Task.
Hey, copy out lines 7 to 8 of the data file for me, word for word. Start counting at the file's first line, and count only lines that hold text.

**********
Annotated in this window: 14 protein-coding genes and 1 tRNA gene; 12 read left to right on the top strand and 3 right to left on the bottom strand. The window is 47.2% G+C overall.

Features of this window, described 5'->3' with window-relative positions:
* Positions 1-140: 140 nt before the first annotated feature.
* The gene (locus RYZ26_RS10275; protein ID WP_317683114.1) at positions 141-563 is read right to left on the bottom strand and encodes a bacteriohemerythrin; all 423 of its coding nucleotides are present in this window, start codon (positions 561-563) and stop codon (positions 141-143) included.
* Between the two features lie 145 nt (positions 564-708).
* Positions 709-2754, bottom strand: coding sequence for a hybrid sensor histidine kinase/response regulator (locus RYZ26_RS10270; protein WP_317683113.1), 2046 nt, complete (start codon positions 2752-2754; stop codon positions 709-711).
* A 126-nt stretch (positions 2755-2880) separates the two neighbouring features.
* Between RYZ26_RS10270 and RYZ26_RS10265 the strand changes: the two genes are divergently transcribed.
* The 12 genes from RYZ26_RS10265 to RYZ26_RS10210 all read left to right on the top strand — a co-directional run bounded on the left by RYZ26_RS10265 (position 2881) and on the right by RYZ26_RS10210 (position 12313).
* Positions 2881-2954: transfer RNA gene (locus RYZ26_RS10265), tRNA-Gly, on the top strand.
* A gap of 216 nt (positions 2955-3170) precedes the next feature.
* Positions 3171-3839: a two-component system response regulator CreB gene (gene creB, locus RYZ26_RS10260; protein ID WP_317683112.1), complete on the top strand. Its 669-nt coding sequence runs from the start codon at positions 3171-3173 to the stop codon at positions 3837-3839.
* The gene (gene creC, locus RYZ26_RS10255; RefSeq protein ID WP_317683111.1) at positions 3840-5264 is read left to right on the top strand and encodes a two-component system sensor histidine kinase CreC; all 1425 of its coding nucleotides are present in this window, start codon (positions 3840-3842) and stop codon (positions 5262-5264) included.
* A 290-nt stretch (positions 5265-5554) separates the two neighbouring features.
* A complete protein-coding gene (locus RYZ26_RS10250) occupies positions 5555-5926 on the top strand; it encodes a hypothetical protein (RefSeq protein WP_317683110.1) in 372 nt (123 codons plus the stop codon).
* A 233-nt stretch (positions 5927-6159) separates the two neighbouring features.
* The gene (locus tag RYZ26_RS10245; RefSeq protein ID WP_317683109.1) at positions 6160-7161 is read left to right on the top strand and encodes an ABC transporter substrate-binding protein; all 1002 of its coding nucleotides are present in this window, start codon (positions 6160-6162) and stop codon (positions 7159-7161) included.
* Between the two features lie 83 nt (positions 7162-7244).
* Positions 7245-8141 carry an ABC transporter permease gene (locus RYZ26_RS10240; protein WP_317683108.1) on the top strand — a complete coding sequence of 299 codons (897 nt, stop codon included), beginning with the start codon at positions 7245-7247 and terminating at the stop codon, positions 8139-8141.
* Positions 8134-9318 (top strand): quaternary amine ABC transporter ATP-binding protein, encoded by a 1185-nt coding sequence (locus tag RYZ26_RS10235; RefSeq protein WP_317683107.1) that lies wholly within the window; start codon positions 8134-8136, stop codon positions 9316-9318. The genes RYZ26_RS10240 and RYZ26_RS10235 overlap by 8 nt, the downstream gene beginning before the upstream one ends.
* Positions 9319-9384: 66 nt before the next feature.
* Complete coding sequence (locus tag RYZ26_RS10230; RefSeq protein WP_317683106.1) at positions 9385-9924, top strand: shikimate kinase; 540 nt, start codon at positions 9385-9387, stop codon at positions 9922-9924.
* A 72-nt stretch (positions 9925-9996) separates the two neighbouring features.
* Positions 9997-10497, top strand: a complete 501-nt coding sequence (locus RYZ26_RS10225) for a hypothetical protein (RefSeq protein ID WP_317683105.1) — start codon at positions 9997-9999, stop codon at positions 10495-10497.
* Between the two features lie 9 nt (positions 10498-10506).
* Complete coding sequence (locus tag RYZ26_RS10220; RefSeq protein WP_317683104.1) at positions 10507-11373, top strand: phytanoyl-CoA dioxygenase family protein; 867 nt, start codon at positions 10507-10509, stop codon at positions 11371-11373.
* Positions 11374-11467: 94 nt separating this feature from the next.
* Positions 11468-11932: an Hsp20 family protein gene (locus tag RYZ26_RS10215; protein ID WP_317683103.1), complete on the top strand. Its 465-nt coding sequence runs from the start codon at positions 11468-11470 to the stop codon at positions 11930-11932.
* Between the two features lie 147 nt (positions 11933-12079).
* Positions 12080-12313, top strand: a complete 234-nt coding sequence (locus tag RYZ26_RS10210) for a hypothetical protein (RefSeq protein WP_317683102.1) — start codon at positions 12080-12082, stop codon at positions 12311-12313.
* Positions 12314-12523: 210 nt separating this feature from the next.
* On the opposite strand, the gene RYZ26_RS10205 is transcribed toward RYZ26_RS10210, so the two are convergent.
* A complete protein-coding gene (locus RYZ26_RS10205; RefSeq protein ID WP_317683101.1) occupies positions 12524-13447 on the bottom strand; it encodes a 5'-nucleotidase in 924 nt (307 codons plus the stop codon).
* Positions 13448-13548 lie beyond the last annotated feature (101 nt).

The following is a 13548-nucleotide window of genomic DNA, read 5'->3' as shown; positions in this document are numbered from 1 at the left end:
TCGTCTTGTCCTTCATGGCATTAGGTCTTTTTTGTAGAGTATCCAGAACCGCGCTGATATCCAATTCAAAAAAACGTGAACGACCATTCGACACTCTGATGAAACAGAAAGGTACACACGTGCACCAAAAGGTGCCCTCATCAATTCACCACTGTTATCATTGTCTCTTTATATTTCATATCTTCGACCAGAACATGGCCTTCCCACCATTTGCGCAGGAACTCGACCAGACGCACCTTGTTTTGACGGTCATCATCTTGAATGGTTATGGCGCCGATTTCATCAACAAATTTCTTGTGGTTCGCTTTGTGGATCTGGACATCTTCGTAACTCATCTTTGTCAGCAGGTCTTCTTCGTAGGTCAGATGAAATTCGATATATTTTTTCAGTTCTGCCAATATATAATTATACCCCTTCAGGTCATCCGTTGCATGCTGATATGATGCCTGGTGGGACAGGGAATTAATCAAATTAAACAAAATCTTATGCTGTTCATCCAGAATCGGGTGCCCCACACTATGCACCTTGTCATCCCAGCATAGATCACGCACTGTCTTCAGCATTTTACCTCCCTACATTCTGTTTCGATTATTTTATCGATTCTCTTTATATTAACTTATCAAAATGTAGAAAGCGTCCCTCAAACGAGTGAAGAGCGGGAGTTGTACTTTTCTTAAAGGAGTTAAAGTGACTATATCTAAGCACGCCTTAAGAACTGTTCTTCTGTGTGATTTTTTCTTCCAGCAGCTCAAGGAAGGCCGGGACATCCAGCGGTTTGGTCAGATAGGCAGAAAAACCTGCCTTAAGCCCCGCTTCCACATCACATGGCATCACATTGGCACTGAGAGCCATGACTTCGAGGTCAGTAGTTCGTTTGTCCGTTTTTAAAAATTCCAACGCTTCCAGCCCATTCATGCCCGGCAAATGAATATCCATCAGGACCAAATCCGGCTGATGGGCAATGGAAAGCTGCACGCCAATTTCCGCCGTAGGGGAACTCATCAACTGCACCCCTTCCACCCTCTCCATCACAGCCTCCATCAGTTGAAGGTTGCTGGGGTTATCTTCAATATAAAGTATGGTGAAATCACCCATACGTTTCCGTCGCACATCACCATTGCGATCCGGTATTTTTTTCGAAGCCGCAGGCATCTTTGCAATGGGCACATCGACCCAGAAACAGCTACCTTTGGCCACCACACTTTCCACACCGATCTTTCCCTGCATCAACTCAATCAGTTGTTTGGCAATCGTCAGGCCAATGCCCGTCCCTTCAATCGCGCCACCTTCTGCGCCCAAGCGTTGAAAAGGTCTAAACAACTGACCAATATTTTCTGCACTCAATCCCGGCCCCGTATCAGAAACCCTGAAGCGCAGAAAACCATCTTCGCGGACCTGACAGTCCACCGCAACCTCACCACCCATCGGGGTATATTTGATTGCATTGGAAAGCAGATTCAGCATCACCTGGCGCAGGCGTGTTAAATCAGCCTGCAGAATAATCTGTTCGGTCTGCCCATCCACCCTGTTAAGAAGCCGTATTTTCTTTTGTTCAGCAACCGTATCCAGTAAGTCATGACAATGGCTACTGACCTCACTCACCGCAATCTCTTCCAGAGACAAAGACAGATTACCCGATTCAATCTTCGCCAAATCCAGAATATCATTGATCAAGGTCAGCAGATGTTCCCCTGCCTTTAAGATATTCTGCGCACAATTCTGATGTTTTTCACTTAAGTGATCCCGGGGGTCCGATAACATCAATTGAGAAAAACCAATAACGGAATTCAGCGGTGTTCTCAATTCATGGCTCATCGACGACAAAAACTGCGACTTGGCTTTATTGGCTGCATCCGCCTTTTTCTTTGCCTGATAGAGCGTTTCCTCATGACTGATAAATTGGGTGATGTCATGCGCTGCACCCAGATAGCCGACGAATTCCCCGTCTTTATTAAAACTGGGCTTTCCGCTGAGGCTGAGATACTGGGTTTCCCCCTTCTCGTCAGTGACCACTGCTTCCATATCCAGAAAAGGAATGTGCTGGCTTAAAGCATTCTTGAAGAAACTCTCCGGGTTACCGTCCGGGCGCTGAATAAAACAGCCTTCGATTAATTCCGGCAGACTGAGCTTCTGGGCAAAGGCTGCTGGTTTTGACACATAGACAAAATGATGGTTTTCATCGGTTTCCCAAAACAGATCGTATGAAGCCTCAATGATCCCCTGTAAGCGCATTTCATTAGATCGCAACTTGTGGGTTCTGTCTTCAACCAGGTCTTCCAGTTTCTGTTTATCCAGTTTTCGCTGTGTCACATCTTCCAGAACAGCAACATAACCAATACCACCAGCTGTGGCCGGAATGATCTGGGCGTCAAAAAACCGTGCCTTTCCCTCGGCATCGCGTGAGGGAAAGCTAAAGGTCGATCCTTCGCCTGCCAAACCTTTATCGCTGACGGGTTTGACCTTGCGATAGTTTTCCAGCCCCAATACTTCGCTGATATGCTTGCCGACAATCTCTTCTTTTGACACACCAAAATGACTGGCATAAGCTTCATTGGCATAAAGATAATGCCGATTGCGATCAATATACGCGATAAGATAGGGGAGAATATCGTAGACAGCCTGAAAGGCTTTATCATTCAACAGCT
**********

* A 126-nt stretch (positions 2755-2880) separates the two neighbouring features.
* Between RYZ26_RS10270 and RYZ26_RS10265 the strand changes: the two genes are divergently transcribed.